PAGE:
The fact that watchers reported a greater likelihood of false confessions, compared to non-watchers, indicates that shows like these may actually change perceptions of confessions and underscores the need for false confession experts in court (though without random assignment to conditions we cannot make any causation claims).

    Dr. Saul Kassin, Distinguished Professor of Psychology at John Jay College and renowned false confession expert commented on these findings:

    Dr. Saul Kassin“Every now and then a case comes along that puts criminal injustice on a world stage for all of us to learn from.  In this regard, the Making a Murderer convictions of Steven Avery and Brendon Dassey present an unprecedented learning opportunity.  Did it work?  Although participants in the study reported here were not randomly assigned to watch versus not watch the Netflix documentary, which means they are not necessarily comparable samples to begin with, it is telling—and certainly relevant, say, for jury selection purposes–that people who watched the show were more skeptical of confessions, and more likely to appreciate the possibility of a false confession, than those who did not watch.  This is an important finding.  ‘Did you watch Making a Murderer?’ may well prove to be a question worth asking in future voir dires.”

    This finding has enormous implications for our justice system – indicating that people may be coming around to the idea that false confessions do occur, and it may be due, at least in part, to documentaries like Making a Murderer.

     

    Other findings
    (all subsequent analyses were conducted on watchers only)

    More than one half of watchers believed Brendan Dassey falsely confessed:

    Many were hesitant to definitively say whether or not Avery was framed for the murder of Teresa Halbach:

    Participants were further asked: Do you believe the person(s) who framed Steven Avery thought he was: a) innocent, but wanted to pin the crime on him b) guilty, but wanted to make a stronger case or c) other, please explain.

    Of those who believed Steven Avery was (or could have been) framed for the murder of Teresa Halbach, 58% thought the person(s) who framed him thought he was innocent, but wanted to pin the crime on him and 32% thought the person(s) believed Avery was guilty, but wanted to make a stronger case. The remaining 10% had some interesting theories, such as:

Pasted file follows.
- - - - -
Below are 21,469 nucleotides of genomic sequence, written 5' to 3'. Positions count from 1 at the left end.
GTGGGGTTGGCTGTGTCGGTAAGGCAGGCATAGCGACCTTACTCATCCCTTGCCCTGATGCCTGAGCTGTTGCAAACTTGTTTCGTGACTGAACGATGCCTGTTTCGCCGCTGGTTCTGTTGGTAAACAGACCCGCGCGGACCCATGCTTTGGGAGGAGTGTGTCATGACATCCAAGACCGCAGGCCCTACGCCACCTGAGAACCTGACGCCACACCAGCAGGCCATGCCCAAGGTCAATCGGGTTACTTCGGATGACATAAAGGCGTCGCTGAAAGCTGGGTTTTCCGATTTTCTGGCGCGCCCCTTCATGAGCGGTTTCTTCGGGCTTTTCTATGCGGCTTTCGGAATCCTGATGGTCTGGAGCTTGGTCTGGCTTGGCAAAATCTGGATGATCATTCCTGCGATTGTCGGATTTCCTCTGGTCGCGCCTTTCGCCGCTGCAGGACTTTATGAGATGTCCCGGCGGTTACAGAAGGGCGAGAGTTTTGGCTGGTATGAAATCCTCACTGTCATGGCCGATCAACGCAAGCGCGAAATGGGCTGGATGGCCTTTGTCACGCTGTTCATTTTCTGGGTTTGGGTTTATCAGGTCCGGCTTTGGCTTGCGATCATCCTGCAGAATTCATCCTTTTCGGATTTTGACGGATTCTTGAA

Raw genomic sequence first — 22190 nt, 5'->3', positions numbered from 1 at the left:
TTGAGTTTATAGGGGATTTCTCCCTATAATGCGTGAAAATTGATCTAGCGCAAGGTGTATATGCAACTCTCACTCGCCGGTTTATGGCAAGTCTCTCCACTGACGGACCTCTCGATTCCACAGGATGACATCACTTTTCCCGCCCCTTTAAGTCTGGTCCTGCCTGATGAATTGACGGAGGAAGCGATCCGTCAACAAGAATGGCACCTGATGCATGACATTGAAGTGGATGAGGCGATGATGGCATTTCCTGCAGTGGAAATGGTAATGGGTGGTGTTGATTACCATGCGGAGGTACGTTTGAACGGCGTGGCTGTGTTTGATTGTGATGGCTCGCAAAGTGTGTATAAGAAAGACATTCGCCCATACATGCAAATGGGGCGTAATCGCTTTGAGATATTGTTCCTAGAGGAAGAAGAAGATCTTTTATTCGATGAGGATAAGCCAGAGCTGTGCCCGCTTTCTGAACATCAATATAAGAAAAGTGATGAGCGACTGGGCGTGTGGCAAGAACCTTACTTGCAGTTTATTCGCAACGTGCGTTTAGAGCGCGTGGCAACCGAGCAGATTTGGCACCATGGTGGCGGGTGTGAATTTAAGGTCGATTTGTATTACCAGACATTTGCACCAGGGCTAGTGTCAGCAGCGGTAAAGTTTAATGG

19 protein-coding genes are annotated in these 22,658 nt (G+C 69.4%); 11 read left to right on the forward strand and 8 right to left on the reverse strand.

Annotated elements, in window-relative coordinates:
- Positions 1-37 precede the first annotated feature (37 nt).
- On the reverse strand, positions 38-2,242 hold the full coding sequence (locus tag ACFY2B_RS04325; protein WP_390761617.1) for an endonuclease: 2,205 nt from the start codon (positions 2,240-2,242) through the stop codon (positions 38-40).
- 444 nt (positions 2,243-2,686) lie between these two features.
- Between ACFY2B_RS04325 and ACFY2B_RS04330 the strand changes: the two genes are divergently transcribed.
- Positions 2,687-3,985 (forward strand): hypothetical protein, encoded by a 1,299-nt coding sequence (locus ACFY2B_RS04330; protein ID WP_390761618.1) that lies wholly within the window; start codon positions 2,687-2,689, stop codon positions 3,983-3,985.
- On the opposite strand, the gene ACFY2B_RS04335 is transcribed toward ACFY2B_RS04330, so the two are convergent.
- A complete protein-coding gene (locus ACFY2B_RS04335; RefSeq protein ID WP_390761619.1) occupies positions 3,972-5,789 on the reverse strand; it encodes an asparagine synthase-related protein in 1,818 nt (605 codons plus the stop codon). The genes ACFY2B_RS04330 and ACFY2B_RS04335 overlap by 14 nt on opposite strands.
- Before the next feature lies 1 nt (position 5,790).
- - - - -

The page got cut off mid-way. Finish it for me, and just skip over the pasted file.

“I feel like they were mad at him for making them look stupid over his false imprisonment and wanted revenge.”

    “They had no idea if he was guilty or innocent, but wanted him out of their way.”

    “I think the police framed him because they were incompetent.”

    If Steven Avery and Brendan Dassey are innocent, who should be blamed?

    To the extent that watchers believed other individuals or entities should be prosecuted, people were most likely to point to the police and the prosecuting attorneys (they were instructed to check all that apply):

     


     

    [1] Kassin, S. M. & Wrightsman, L. S. (1980). Prior confessions and mock juror verdicts. Journal Of Applied Social Psychology, 10, 133-146.

    [2] Blandon-Gitlin, I., Sperry, K. & Leo, R. (2011). Jurors believe interrogation tactics are not likely to elicit false confessions: Will expert witness testimony inform them otherwise?; Leo, R. & Liu, B. (2009). What do potential jurors know about police interrogation techniques and false confessions? Behavioral Sciences and the Law, 27, 381-399.

    [3] Costanzo, M., Shaked-Schroer, N., & Vinson, K. (2010). Jurors beliefs about police interrogations, false confessions, and expert testimony. Journal of Empirical Legal Studies, 7, 231—247.


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  • […] 2016 study, Making a Murderer May Make Better Defense Jurors, indicated a shift toward potential jurors’ willingness to accept the idea that false confessions […]